I am in Texas where I met my newest grandson, Benjamin James, weighing in at 8 pounds 8 ounces. My daughter had to have a c-section but both are doing well.
Emily, my guest blogger, visits les Baux.
The lower village of Les Baux actually requires a rather steep climb, and it’s the lucky person who’s there at a quiet time of year and is able to drive and park almost at the entrance gate. It’s a vibrant, small, medieval town which depends entirely on tourism and is filled with many shops and cafes, most found along a narrow cobblestone street with one or two short side streets and the square, Place St. Vincent.
The remains of this Renaissance window once was a Protestant chapel and may have been where Huguenots worshiped. Carved into the window you can see the words, Post tenebras lux – “After the shadow comes the light.”
I can’t remember exactly what this tower was but I like the bird gargoyles around the top. It may be a campanile, the lantern of the dead, on one side of the church.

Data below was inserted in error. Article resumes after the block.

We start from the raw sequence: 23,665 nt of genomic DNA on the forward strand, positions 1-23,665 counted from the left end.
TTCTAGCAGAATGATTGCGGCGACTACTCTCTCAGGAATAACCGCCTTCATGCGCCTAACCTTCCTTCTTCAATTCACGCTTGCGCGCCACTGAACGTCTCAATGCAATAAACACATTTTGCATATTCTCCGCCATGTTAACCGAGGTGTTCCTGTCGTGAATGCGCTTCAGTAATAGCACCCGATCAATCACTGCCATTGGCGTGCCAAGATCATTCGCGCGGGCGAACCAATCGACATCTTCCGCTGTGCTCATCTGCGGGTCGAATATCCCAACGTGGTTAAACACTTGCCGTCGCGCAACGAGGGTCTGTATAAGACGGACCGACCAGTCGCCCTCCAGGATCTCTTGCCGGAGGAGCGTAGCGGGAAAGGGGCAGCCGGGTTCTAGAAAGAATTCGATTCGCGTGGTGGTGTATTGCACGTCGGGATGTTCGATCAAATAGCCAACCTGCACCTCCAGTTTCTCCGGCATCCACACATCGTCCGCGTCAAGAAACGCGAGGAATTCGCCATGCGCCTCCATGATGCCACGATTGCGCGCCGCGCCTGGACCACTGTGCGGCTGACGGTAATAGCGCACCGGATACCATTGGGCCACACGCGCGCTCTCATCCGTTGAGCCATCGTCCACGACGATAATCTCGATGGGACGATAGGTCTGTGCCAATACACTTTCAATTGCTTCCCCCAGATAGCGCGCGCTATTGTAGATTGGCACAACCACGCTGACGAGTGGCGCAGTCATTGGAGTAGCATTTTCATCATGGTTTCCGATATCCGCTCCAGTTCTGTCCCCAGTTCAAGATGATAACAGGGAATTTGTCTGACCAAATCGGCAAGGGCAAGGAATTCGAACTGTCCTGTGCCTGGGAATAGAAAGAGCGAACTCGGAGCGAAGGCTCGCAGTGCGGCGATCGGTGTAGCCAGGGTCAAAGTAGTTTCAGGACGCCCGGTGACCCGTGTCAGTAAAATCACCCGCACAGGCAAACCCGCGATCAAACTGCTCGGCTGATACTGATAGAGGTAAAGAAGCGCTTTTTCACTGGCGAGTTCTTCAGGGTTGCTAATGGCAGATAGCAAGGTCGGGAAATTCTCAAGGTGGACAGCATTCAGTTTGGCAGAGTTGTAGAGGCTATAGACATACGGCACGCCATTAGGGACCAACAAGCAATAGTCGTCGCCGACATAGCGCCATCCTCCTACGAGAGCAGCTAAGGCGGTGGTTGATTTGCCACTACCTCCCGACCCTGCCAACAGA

The Eglise St. Vincent is a 12th century church partially carved out of bedrock. It houses the town’s traditional Provencal processional chariot.
In old Provence it was the tradition on Christmas Eve to put a newborn lamb in a cart, symbolizing the newborn Christ child. The cart, surrounded by candles, was then pulled in a processional through town to the church for the celebration at midnight of the Christmas mass. This still is done in Les Baux.
Adjacent to the main church is the Chapel of Penitents Blancs. Its frescoes of the Nativity, painted by local artist Yves Bryer in 1974, “prove” the local legend that Jesus was born in Les Baux. Notice in the Nativity scene the background of the Alpilles, and at the top – seen in the second photograph – medieval men watching in wonder. In the next fresco, the shepherds watch their sheep by night and stare in amazement at the wondrous star. The last photo is the fresco over the front alter in the little chapel. Probably this legend began because the lords of Les Baux claimed to be descendants of the Magi king, Balthazar. However, it also may have been simply a device for the medieval church to make local people feel closer to biblical stories.
Sideroads of Europe